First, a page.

Almost exactly a year after Boris Johnson delivered a rambling speech in which Peppa Pig made an unexpected appearance, business leaders at this week’s CBI annual conference were grateful for signs that normality was returning to British politics even if the new prime minister had offered them little in the way of comfort.
For many attendees, this week’s event was overshadowed by what they saw as “dog whistle” comments by both Rishi Sunak and Labour leader Sir Keir Starmer, promising to be tough on immigration following pleas from business for help with visas to address worker shortages.
While many praised the new government’s efforts to tackle inflation and restore stability following the disastrous “mini” Budget by former chancellor Kwasi Kwarteng, the posturing on immigration highlighted wider concerns about a lack of tangible pro-growth policies.
In the wake of last week’s Autumn Statement, which saw chancellor Jeremy Hunt hike taxes and cut spending, CBI director-general Tony Danker had opened the conference on Monday calling for the government to outline a strategy to boost business confidence. This included measures to soften the impact of Brexit, such as fixed-term visas for foreign workers.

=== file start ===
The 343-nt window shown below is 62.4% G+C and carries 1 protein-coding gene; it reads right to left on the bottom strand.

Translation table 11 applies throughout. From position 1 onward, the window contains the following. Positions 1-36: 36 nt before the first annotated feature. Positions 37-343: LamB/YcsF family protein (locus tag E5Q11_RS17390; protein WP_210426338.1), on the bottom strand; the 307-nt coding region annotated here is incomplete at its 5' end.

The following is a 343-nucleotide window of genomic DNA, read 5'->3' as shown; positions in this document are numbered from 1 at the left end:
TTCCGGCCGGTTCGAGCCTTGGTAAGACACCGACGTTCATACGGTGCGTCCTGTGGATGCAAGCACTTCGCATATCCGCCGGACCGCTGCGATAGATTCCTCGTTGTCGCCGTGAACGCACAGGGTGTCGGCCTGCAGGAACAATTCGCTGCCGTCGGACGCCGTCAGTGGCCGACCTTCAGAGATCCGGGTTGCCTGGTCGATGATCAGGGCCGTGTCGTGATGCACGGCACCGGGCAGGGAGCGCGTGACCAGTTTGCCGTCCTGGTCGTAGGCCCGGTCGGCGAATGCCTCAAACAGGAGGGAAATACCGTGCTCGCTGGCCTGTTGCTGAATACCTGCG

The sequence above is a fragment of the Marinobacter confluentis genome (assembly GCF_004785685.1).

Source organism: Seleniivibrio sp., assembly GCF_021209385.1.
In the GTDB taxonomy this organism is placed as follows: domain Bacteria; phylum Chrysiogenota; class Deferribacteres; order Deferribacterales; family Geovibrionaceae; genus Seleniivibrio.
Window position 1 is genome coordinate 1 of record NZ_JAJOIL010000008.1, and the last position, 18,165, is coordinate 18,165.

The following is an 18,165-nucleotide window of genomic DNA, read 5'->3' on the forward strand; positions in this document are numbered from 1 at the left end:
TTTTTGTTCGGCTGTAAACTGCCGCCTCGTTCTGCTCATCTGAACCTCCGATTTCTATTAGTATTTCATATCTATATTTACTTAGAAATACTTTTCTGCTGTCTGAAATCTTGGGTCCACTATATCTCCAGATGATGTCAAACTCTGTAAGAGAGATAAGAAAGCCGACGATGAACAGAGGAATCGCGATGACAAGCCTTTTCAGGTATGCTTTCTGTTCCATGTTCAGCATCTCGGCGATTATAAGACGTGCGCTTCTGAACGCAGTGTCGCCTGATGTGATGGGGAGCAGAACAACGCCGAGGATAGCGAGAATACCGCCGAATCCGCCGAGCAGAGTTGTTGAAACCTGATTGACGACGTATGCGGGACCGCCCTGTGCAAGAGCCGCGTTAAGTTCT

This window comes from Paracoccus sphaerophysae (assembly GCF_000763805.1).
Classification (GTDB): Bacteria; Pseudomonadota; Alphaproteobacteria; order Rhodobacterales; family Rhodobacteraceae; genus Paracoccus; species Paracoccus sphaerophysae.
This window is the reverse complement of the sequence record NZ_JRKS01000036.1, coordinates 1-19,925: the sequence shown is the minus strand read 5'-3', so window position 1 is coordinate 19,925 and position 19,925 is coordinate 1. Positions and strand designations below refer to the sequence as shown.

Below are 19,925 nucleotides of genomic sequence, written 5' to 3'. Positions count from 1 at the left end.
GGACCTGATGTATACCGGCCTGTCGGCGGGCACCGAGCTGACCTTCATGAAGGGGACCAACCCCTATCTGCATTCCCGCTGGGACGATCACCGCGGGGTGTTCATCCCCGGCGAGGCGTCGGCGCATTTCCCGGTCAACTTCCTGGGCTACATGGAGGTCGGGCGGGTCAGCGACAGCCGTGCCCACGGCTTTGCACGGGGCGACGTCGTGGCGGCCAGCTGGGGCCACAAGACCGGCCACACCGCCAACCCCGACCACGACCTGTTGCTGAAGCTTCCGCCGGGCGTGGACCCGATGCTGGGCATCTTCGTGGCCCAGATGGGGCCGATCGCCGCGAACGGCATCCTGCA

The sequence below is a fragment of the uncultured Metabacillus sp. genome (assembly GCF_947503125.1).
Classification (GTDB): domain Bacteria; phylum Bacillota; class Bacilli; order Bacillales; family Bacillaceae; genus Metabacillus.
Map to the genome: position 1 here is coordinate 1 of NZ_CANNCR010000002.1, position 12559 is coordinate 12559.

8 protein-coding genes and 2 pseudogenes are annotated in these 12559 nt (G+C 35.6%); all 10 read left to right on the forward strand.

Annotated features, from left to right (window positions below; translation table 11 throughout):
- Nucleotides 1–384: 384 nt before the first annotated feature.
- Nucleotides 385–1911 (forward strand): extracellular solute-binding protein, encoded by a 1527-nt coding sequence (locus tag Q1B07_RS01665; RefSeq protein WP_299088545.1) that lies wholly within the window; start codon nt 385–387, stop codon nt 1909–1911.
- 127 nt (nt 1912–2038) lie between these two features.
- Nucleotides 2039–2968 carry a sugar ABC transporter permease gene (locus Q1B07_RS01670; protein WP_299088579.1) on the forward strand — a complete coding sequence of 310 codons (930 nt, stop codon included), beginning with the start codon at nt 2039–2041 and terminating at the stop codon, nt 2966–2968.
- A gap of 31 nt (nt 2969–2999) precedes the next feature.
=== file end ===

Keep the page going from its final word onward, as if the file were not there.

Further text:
Andy Briggs, chief executive at insurance group Phoenix, said that “getting inflation under control and interest rates in sensible territory” was important. But he wanted more done by the government to drive economic growth. “It’s a good early start. We’re starting to see the regulatory change we need. That’s great. But there’s other changes needed to kind of bring about the flow of investment.”
Joni Rautavuori, chief executive of Tharsus, a robotics manufacturer based in Blyth, a key former Labour or so-called “red wall” seat won by the Conservatives in the 2019 election, said the government needed a more consistent approach “that isn’t there . . . the overarching theme is missing”, adding that manufacturers needed “the conditions to remain competitive” globally.
He added: “Hunt’s Autumn Statement had lots of good points but it was all: ‘We will do this later’. As a company, we are saying: ‘What do we do now then?’”
Vonjy Rajakoba, managing director at manufacturer Bosch UK, said his company was holding off “making substantial investment decisions . . . for the time being”.
“We’re seeing uncertainties, especially on the consumer side where we see a stagnation, a worsening of disposable income [and also] an increase in costs for manufacturing.”
He said that there were growth sectors in the UK — pointing to the development of hydrogen technologies — but said that planning for next year was “extremely difficult” as conditions had “changed so radically after the ‘mini’ Budget”.
Peter Hogg, partner at Arcadis, a design and consultancy firm, said he was having to work harder to persuade the company’s Dutch investors that the UK remained a “good bet” for growth.
“As the British division of a business headquartered in the Netherlands, we’ve had to work very hard with our Dutch investors to persuade them that they should still continue to focus on UK business.”